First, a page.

Number of homeless families in bed and breakfasts on rise in city

Have your say

THE number of families in temporary accommodation in Edinburgh has shot up, with more homeless people being housed in bed and breakfasts than anywhere else in Scotland.

New figures also show the Capital had the most homeless people sleeping rough and hundreds of households living under threat of eviction. And although there was a slight fall in the city’s homeless total, campaign group Shelter Scotland said Edinburgh was not doing enough to meet the legal obligation, which will come in next year, to find a home for everyone who is unintentionally homeless.

The statistics show that 750 city households, including 285 with children, were in temporary accommodation at March 31 this year, compared with 661 on the same day in 2010.

And 270 of those households were being put up in B&Bs, by far the largest number of any local authority. Edinburgh also had the highest incidence of rough sleeping with 512 people saying they had slept rough the night before they applied for help – 11 per cent of all applicants, compared with under four per cent in Glasgow.

Homeless applications in Edinburgh fell from 4645 in 2009-10 to 4531 in 2010-11. And of these, 3748 – or 82.7 per cent of the total – were accepted as “priority” and therefore legally entitled to accommodation.

Graeme Brown, director of Shelter Scotland, said: “Edinburgh City Council has failed to maintain progress as it works towards the 2012 homelessness commitment.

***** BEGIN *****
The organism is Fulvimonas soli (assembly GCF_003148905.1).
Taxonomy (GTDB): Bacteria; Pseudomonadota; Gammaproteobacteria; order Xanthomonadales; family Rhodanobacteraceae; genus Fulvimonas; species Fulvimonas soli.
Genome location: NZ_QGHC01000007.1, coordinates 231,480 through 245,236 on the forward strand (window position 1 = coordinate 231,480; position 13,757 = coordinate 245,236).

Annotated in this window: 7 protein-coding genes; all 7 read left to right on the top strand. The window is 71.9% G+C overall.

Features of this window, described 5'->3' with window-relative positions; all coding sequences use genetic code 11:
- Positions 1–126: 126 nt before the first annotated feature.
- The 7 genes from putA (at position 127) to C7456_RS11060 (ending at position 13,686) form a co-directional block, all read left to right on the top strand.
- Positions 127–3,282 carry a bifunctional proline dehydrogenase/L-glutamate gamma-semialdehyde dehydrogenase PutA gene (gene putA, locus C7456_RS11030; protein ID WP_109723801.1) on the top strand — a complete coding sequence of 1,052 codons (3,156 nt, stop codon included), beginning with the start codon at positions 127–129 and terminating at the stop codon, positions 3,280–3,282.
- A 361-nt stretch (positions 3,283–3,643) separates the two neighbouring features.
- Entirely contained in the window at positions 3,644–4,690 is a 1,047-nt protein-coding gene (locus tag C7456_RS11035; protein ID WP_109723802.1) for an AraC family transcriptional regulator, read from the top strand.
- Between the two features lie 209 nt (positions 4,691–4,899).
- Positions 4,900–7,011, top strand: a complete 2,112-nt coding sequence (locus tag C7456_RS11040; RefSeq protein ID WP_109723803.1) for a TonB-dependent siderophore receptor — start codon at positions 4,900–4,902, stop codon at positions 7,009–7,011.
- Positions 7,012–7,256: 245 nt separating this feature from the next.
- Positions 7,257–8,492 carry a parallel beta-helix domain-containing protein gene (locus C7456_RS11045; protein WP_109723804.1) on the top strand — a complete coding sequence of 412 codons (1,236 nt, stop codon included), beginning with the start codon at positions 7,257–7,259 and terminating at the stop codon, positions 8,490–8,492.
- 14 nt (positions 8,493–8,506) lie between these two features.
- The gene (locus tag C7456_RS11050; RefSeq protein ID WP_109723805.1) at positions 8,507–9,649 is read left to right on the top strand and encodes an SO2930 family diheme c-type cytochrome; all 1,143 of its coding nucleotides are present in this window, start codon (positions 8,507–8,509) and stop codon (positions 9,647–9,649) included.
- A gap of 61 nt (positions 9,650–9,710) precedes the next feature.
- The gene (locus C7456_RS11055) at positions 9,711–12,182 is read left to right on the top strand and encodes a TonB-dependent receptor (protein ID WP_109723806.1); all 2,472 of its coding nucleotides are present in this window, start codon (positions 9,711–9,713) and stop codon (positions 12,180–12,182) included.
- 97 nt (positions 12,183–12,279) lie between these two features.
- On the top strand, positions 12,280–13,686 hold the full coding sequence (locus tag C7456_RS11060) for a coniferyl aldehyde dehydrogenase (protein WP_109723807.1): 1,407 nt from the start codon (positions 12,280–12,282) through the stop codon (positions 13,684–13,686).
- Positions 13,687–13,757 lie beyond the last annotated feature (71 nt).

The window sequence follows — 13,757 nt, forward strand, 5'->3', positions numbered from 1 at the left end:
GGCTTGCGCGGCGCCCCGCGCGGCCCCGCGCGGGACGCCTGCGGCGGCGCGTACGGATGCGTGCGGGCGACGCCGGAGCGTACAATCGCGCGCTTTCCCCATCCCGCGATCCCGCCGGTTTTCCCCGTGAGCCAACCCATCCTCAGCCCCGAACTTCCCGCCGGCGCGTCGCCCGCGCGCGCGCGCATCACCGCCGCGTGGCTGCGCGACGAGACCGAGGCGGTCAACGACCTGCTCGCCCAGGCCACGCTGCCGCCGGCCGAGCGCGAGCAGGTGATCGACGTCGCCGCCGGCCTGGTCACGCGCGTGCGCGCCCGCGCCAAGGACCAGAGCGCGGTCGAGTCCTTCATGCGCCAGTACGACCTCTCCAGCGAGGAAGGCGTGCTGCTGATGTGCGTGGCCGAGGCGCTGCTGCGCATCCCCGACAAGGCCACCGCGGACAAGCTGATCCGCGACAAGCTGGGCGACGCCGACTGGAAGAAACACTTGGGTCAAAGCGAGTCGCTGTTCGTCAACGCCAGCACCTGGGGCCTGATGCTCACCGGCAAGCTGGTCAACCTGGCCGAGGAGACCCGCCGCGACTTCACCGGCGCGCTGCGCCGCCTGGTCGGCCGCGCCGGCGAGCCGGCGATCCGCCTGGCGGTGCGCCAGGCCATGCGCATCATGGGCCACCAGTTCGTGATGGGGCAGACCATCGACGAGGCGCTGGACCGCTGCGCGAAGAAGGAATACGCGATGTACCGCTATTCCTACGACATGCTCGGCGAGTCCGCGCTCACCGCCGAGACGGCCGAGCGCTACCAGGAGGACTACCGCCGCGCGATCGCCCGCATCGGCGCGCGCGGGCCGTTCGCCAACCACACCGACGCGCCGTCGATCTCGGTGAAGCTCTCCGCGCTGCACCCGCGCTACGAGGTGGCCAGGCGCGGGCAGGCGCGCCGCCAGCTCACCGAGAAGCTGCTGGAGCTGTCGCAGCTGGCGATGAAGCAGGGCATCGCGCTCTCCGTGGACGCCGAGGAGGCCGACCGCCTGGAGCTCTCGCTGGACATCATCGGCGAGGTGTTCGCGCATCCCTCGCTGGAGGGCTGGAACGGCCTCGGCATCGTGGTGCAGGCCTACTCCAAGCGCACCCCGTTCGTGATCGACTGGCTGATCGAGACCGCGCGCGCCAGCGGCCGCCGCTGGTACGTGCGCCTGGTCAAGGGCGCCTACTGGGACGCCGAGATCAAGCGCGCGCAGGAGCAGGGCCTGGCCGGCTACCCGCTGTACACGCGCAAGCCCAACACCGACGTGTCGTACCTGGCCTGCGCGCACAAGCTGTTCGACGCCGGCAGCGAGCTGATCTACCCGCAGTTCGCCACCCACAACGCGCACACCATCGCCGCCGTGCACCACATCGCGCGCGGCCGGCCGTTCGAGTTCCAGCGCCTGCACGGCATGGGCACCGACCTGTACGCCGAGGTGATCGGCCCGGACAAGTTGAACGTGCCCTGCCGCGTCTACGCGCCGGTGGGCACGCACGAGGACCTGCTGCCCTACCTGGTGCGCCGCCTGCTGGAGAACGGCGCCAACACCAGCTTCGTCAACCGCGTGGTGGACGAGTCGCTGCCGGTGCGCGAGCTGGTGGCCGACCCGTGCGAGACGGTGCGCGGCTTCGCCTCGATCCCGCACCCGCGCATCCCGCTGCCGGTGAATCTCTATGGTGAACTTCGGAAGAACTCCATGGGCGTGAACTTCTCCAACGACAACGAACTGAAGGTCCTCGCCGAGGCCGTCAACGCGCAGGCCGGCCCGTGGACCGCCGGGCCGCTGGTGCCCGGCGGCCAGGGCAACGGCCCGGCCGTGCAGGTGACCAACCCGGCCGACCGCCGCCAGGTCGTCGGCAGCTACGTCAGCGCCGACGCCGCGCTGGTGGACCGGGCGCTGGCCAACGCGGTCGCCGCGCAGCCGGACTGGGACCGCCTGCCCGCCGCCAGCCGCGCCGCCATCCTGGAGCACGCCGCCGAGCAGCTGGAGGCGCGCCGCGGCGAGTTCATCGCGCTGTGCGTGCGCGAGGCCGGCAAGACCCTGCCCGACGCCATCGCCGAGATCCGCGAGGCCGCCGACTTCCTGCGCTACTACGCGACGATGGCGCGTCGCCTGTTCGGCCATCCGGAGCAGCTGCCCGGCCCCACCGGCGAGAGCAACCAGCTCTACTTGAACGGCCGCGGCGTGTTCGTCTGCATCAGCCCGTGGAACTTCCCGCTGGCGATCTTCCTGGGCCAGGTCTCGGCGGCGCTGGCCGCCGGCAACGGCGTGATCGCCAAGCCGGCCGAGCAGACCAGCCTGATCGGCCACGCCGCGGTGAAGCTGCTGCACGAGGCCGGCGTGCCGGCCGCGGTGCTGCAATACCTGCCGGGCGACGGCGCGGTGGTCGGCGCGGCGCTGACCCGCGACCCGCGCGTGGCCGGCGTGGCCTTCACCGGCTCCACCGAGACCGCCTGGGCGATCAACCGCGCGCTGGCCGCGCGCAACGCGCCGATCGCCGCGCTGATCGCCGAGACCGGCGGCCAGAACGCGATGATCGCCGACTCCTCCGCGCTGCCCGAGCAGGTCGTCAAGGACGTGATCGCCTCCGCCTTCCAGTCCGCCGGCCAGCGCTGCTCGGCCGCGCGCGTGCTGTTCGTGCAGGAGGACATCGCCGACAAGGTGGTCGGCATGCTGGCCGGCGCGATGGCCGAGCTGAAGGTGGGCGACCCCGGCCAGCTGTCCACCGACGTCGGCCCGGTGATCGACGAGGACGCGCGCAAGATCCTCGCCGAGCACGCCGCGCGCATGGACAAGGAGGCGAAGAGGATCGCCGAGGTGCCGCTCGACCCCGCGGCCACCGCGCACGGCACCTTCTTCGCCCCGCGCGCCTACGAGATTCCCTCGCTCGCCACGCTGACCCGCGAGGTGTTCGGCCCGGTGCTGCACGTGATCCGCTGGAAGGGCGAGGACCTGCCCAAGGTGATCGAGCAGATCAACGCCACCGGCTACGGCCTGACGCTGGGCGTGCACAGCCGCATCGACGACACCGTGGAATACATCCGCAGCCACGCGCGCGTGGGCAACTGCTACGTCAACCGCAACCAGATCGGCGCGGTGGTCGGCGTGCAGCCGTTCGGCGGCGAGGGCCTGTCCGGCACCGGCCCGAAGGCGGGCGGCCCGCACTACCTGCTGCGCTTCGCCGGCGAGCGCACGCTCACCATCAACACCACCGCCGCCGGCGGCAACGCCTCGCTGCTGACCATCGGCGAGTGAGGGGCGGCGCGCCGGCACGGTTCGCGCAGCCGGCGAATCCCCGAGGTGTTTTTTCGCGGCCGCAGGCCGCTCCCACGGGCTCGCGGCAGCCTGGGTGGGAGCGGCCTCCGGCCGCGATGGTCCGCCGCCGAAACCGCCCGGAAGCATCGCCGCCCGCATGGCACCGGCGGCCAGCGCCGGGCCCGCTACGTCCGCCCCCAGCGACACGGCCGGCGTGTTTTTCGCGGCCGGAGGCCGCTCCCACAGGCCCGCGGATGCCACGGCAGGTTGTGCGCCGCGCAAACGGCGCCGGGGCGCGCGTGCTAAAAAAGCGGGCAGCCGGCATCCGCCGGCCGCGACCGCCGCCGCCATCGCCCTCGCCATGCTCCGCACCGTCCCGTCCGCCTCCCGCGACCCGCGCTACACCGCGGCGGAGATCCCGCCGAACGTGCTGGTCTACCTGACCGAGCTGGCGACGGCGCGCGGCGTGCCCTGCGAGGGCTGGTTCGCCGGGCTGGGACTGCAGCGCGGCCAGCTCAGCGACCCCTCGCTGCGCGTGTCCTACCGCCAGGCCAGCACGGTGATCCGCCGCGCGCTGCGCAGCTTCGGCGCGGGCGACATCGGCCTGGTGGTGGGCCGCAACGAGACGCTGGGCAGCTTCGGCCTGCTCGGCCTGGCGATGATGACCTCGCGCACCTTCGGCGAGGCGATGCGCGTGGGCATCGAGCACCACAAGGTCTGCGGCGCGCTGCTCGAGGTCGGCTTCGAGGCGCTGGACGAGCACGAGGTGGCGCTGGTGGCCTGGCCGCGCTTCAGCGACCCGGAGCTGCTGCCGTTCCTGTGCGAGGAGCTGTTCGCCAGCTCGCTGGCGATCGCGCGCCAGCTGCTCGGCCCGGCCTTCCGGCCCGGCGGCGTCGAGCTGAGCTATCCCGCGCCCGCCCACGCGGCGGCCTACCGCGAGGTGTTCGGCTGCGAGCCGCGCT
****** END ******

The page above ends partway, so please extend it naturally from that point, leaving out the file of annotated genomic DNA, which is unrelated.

“We know times are tough and local authorities are under increasing pressure, but meeting the 2012 commitment is not a choice, it’s a legislative requirement that cannot be shirked.

“With just over a year to go until December 31, 2012, those councils who are failing to deliver need to take urgent action or Scottish Ministers should intervene.”

Shelter Scotland’s head of policy, Gordon MacRae, said it was inevitable that increased rights for homeless people meant more households finding themselves in temporary accommodation. But he said: “There is a chronic shortage of both temporary and permanent affordable housing.

“Bed and breakfast has a role to play in emergency situations but it is expensive for taxpayers and not good for tenants trying to rebuild their lives.”

A council spokesman said: “The council and its partners are increasingly focused on preventing homelessness and despite having an acute shortage of affordable housing, Edinburgh has fewer households in temporary accommodation than most other Scottish local authorities. Only 0.34 per cent of households in Edinburgh are in temporary accommodation compared to 0.47 per cent in the rest of the country.

“Quarterly statistics are misleading and vary from quarter to quarter and it is confusing to draw any conclusion from comparing just two unrelated figures. The number of homeless people reporting that they have slept rough has halved since their high point in 2003-04.”